It really doesn’t make any sense, even from a capitalist point of view
I think it does, if we consider that next to the profit rate itself, the most important part for a capitalist is how to secure it. What needs to be done from that pov is something that a large part of the state apparatus is already occupied with, yet is also crucial for individual companies to concern themselves with: instilling discipline into the labor force.
There are two ways how to attempt to increase surplus value through what usually just appears as productivity in most statistics:
- Relative surplus value increase: To increase productivity by increasing the productive forces, usually by means of technological change, better division of labor, increasing cooperation and all around better discipline through all of that
- Absolute surplus value increase: To increase productivity simply by increasing the length of the work day, using the work day more efficiently by decreasing breaks for example and/or intensifying the work irrespective of physical human limits (let people work longer/harder = more products = more sales = more profit)
Politically, what the labor movement, for obvious historical reasons, feared the most was the second. The first simple regulations were partly pushed for by the state, as it recognized that it might not be good for long term stable accumulation for the economy as a whole, if the workers died like flies. Something the individual capitalists cannot really consider, as their existence is dependent on short term profit making in the face of competition. The “8 hour work day”, the weekend etc. though were bitterly and violently fought for concessions in the late 19th to early 20th century. Yet ever since (over 100 years) the length of the workday has officially stayed the same and productivity has skyrocketed. Not that they weren’t important before, quite the contrary, but what really reached a new level during the 20th century (and to this day) was the development of the means of production and the productive forces and thus the attempt for the first: the relative surplus value increase (think of the “fordist” model until the 70s crisis for example).
I think we might see, at first, a split development in terms of working hours. There will be jobs (even if they are mainly in commodity circulation like retail and logistics) where the tendency will be to once again focus on the methods of absolute surplus value through more intense/longer work and only use relative surplus value increase like automation and discipline through division of labor and cooperation as a necessary addon, and jobs where the circumstances are such that the more liberal/progressive or the increasingly desperate capitalists not wanting to rely more and more on finance, can attempt to increase relative surplus value by reducing the share of absolute surplus value, in the hope that the first becomes more efficient and total surplus value will increase (like many office jobs or creative jobs in the entertainment industries). Of course all this ignores that the entire thing will likely often turn out to just be straight up snake oil from the individual workers pov, like a lot of people here and elsewhere rightfully point out, but it might not always be.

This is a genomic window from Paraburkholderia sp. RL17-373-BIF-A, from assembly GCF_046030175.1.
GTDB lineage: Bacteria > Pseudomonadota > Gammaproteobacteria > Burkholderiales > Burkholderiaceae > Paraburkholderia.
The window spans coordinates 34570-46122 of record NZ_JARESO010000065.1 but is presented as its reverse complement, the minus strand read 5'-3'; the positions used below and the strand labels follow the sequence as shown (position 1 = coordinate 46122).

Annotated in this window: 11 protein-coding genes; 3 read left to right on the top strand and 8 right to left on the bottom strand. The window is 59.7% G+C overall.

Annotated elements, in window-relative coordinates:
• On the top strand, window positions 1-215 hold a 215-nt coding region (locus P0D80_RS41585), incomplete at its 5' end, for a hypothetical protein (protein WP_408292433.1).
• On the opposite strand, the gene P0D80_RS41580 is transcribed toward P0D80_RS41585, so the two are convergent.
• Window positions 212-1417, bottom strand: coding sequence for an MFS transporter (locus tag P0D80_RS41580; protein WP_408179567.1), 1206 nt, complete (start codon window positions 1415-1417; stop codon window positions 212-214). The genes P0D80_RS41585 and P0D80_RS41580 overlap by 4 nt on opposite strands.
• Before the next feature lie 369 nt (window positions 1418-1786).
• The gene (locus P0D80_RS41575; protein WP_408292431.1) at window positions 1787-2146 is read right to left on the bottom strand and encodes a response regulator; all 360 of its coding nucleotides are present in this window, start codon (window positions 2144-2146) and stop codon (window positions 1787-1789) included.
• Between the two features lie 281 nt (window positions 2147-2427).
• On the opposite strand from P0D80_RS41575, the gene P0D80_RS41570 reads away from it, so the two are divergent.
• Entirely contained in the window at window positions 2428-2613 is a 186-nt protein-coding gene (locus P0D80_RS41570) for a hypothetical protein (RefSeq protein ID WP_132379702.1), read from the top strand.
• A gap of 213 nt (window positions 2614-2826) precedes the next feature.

It is crucial though that this is not a concession against their will, but simply a possible management strategy. Therefore, should their fears come true and they determine that this change leads to a loss of labor discipline and workers wanting more as opposed to self-discipline, increased work ethic and loyalty, making everything less efficient or somehow else produce unwanted costs and thus threaten their bottom line, this will be turned back faster to the safer methods than the eye can see.
In the long run, absent of class struggle forcing the opposite, this will likely happen anyway, even if the change succeeds, as any advantage a capitalist gains, will be nullified once the competition inevitably adopts the same changes leaving the absolute increase as the safest method (also, the idea that continuing to decrease the work hours won’t cut into profits is of course ridiculous. That way is out of the question).
Also, the horror of 19th century absolute surplus value increase until one drops dead has already been alive and kicking for the past 50 years. Just not necessarily in the capitalist centers, but the previously colonial regions, where most of the old and obviously fundamental productive industries were outsourced to and where barely any legal protection exists as of yet, and if it’s up to them (which is much easier to do than in the capitalist centers, because of dependencies), never will, because the (non-financial!) profit rate would tank even more than it already does.